Carl Akeley was born on May 19th,1864 on a farm in Clarendon NY. Imagine if he were alive today and was a guest on the Larry King or Barbara Walter's show.I could visualize their faces as they would know nothing about taxidermy. But I could see 'Ol Ake himself sitting there amazed at all the high tech camera equipment and that 'new thing' called a video recorder. After his initial shock at it all,he'd be ready to answer their questions. It would've taken Akeley only minutes to realize that he was talking to yet another group of people with an untold amount of disposable income that he would just love to get his hands on for a fresh lifetime of ideas and visions. The concept of foam mannikins would bring a sparkle to his eyes. The onslaught of the Animal Rights Activists would make his temper flare and a walk down any contemporary taxidermy competition isle would leave him breathless! The details,the techniques,the accuracy and the imagination would make him want to leave the the Gates of Heaven at once. New names (to him that is)like Kish,Boyce,Meder,Behns,Walker and Martin,just off the top of my head,would intrigue him beyond belief.
Finally, a stroll down memory lane as he realizes for the first time,that the Board of Trustees at the AMNH re-named the Roosevelt African Hall after him,The Akeley African Hall! What an honor for such a man who took taxidermy and put it on the same level that any other art would enjoy. I could hear him say with an air of urgency in his voice,"Where are they?! Where are they?!" As the hand of time would gently point to the diorama on the right,he would jump with... "There they are! The Mountain Gorilla Group,just as they were in the Virungas. Look,there's the Old Man of Mikeno,and over here in the center is the Lone Male of Karisimbi,they beat their chests like that you know. Ah,and there's Clarence,he was just like me when I was at his age. See how his mother still looks quite the lady."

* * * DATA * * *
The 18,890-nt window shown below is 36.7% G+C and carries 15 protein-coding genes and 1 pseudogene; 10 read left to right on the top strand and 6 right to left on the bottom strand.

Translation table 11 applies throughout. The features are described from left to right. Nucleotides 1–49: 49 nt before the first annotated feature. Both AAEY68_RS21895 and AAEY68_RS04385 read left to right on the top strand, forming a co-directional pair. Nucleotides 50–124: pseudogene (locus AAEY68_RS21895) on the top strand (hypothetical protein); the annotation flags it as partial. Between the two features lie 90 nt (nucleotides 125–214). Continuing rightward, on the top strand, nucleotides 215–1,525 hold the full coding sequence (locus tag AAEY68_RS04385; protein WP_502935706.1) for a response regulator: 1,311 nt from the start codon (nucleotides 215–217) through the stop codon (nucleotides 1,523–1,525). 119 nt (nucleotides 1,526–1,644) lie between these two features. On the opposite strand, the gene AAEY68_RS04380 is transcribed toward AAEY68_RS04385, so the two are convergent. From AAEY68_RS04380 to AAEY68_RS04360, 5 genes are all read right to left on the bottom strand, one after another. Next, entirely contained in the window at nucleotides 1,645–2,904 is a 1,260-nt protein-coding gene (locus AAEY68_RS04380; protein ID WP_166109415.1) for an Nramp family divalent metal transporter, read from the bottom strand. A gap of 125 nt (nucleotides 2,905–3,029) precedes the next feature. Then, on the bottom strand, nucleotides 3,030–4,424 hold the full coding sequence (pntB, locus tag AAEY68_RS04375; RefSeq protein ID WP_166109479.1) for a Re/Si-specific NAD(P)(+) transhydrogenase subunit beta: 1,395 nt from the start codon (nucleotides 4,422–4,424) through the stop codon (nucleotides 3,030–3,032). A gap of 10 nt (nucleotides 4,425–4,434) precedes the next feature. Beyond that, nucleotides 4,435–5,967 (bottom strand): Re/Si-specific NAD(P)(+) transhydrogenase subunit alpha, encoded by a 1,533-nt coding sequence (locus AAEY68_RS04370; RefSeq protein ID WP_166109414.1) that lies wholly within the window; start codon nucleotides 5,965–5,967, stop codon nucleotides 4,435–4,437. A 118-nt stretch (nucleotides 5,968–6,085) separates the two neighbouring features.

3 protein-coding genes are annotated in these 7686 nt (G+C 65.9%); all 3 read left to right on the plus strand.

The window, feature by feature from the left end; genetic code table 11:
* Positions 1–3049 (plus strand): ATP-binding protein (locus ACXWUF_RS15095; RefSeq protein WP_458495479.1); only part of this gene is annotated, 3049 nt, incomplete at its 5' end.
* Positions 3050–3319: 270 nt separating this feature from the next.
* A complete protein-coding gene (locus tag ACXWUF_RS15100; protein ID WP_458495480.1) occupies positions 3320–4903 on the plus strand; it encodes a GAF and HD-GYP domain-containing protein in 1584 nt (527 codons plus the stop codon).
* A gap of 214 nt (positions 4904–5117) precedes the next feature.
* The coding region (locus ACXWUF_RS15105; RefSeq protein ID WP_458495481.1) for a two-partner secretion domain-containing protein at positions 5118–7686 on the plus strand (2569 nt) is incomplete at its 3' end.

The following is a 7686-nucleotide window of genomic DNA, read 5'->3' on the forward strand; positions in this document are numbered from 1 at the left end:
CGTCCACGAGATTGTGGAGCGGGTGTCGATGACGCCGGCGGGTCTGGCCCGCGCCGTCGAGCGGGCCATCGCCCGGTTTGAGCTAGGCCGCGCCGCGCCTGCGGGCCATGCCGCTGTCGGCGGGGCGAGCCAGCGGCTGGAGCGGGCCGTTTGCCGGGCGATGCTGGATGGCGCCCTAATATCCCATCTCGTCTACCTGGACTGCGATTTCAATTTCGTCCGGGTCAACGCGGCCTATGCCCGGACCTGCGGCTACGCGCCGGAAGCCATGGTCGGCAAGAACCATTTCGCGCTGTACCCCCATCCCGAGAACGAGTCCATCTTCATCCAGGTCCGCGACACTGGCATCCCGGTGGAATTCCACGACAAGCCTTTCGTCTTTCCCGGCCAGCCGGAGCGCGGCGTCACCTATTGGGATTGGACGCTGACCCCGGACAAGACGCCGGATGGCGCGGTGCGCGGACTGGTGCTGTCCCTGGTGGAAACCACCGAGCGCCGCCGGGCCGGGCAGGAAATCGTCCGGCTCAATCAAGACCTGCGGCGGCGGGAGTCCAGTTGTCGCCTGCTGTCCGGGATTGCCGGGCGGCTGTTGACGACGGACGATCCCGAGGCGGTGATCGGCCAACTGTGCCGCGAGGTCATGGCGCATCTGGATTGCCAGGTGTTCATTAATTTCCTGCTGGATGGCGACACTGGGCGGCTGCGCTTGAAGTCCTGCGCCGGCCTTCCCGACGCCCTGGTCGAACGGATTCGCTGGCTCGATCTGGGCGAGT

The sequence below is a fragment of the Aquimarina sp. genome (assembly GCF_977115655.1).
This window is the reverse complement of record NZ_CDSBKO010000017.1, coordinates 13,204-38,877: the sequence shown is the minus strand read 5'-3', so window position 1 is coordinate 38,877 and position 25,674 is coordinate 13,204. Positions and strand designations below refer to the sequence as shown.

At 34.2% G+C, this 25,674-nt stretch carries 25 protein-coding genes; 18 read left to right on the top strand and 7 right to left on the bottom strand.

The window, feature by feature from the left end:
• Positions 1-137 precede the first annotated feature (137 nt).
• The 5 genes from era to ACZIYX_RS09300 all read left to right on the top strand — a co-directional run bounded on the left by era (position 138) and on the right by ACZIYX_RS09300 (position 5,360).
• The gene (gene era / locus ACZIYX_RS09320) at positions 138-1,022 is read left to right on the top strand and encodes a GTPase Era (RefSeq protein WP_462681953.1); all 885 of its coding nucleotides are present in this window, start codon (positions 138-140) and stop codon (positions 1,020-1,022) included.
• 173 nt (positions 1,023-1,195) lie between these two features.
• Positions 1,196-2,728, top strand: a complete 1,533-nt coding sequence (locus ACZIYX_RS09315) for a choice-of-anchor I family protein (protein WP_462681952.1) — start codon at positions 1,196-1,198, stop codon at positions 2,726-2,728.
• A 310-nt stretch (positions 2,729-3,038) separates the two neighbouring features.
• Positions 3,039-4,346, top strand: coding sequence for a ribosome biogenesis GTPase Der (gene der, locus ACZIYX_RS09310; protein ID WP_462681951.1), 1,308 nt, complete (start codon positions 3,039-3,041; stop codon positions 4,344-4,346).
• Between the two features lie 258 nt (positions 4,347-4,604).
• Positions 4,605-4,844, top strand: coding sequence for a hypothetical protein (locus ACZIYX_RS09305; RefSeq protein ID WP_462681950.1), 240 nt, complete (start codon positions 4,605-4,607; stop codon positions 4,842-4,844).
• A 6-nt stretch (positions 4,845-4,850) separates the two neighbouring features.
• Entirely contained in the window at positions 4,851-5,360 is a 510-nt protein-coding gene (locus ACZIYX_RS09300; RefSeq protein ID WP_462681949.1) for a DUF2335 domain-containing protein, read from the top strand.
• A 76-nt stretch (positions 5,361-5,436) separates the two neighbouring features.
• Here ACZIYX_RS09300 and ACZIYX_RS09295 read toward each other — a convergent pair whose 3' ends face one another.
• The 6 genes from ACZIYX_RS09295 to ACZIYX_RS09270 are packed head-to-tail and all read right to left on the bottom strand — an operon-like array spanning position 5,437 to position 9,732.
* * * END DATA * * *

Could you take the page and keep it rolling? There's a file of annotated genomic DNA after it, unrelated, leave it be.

Backing up he would stand under the enormous mass of the Charging Herd of elephants. He never lived to see it complete.Now is the first time for him. "I knew they would last,I just knew it." Patting the rear guard like a long lost freind,he needed his handkerchief once again. As he pulled it out of his very crumpled suit,a piece of paper fell to the floor. He picked it up,read it to himself and smiled as his voice echoed off every pane of glass in the museum itself. It was a line of a favorite poem carried by him all his professional life. Only now he could enjoy its irony now..." Death Wins! Bravo! But I laugh in his face as he noses me out at the wire." He leaves to go back where he was born to be. Only this time he needn't worry who was paying his passage or the long boaring voyage of 19th century ocean travel. He's going back to Mikeno now,but with him,is the appreciation of every taxidermist who ever lived since his time to the present,tucked deep in his soul for all eternity. One day,we'll all be there with him,but until then,let's lift a glass up to Carl Akeley today and remember him as the Grand Master that he was and always will be to the industry,the family and the brotherhood of taxidermy.